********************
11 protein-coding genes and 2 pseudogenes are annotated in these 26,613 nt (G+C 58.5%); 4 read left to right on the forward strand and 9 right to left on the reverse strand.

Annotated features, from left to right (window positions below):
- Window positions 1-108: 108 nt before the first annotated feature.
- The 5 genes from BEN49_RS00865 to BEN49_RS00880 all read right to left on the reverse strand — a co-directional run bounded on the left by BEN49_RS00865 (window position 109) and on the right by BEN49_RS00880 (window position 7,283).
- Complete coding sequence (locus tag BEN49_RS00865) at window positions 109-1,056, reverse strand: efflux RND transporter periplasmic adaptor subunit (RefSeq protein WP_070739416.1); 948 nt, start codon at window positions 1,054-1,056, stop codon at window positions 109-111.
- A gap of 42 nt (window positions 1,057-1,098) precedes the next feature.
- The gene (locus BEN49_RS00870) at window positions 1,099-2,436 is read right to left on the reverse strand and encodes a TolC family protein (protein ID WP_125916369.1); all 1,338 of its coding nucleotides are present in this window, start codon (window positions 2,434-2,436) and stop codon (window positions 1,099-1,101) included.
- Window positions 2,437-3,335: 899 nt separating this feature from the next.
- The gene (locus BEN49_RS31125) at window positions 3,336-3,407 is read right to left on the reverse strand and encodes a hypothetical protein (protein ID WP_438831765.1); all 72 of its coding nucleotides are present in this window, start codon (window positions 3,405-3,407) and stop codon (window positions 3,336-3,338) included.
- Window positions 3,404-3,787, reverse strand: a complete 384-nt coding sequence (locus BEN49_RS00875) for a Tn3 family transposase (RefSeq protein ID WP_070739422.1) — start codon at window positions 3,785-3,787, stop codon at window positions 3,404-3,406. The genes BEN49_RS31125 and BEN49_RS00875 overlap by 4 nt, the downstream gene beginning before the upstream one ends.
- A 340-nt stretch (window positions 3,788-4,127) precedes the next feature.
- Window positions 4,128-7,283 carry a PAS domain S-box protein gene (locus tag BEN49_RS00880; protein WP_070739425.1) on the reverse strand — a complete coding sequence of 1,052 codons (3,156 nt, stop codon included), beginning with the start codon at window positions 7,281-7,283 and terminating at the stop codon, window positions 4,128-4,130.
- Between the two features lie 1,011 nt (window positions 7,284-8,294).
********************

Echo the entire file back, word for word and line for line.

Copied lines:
11 protein-coding genes and 2 pseudogenes are annotated in these 26,613 nt (G+C 58.5%); 4 read left to right on the forward strand and 9 right to left on the reverse strand.

Annotated features, from left to right (window positions below):
- Window positions 1-108: 108 nt before the first annotated feature.
- The 5 genes from BEN49_RS00865 to BEN49_RS00880 all read right to left on the reverse strand — a co-directional run bounded on the left by BEN49_RS00865 (window position 109) and on the right by BEN49_RS00880 (window position 7,283).
- Complete coding sequence (locus tag BEN49_RS00865) at window positions 109-1,056, reverse strand: efflux RND transporter periplasmic adaptor subunit (RefSeq protein WP_070739416.1); 948 nt, start codon at window positions 1,054-1,056, stop codon at window positions 109-111.
- A gap of 42 nt (window positions 1,057-1,098) precedes the next feature.
- The gene (locus BEN49_RS00870) at window positions 1,099-2,436 is read right to left on the reverse strand and encodes a TolC family protein (protein ID WP_125916369.1); all 1,338 of its coding nucleotides are present in this window, start codon (window positions 2,434-2,436) and stop codon (window positions 1,099-1,101) included.
- Window positions 2,437-3,335: 899 nt separating this feature from the next.
- The gene (locus BEN49_RS31125) at window positions 3,336-3,407 is read right to left on the reverse strand and encodes a hypothetical protein (protein ID WP_438831765.1); all 72 of its coding nucleotides are present in this window, start codon (window positions 3,405-3,407) and stop codon (window positions 3,336-3,338) included.
- Window positions 3,404-3,787, reverse strand: a complete 384-nt coding sequence (locus BEN49_RS00875) for a Tn3 family transposase (RefSeq protein ID WP_070739422.1) — start codon at window positions 3,785-3,787, stop codon at window positions 3,404-3,406. The genes BEN49_RS31125 and BEN49_RS00875 overlap by 4 nt, the downstream gene beginning before the upstream one ends.
- A 340-nt stretch (window positions 3,788-4,127) precedes the next feature.
- Window positions 4,128-7,283 carry a PAS domain S-box protein gene (locus tag BEN49_RS00880; protein WP_070739425.1) on the reverse strand — a complete coding sequence of 1,052 codons (3,156 nt, stop codon included), beginning with the start codon at window positions 7,281-7,283 and terminating at the stop codon, window positions 4,128-4,130.
- Between the two features lie 1,011 nt (window positions 7,284-8,294).